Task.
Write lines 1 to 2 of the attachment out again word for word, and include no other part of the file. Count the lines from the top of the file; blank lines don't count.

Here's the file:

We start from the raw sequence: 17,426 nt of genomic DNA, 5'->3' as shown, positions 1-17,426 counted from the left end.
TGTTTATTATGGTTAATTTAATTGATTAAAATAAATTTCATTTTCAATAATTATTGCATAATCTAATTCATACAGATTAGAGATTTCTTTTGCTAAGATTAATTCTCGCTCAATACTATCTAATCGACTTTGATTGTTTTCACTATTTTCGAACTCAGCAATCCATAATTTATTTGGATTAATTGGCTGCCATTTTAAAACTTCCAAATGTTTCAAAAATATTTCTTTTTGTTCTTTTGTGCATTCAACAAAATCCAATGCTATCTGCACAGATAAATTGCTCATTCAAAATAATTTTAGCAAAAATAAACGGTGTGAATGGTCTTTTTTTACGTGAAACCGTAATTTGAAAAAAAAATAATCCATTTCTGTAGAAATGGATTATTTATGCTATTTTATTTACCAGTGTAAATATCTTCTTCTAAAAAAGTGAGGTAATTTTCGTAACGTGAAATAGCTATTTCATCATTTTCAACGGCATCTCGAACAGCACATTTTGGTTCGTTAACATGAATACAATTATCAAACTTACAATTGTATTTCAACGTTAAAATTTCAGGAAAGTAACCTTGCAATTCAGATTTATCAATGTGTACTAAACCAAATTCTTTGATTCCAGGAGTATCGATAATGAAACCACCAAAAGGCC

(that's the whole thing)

We start from the raw sequence: 17,426 nt of genomic DNA, 5'->3' as shown, positions 1-17,426 counted from the left end.
TGTTTATTATGGTTAATTTAATTGATTAAAATAAATTTCATTTTCAATAATTATTGCATAATCTAATTCATACAGATTAGAGATTTCTTTTGCTAAGATTAATTCTCGCTCAATACTATCTAATCGACTTTGATTGTTTTCACTATTTTCGAACTCAGCAATCCATAATTTATTTGGATTAATTGGCTGCCATTTTAAAACTTCCAAATGTTTCAAAAATATTTCTTTTTGTTCTTTTGTGCATTCAACAAAATCCAATGCTATCTGCACAGATAAATTGCTCATTCAAAATAATTTTAGCAAAAATAAACGGTGTGAATGGTCTTTTTTTACGTGAAACCGTAATTTGAAAAAAAAATAATCCATTTCTGTAGAAATGGATTATTTATGCTATTTTATTTACCAGTGTAAATATCTTCTTCTAAAAAAGTGAGGTAATTTTCGTAACGTGAAATAGCTATTTCATCATTTTCAACGGCATCTCGAACAGCACATTTTGGTTCGTTAACATGAATACAATTATCAAACTTACAATTGTATTTCAACGTTAAAATTTCAGGAAAGTAACCTTGCAATTCAGATTTATCAATGTGTACTAAACCAAATTCTTTGATTCCAGGAGTATCGATAATGAAACCACCAAAAGGCC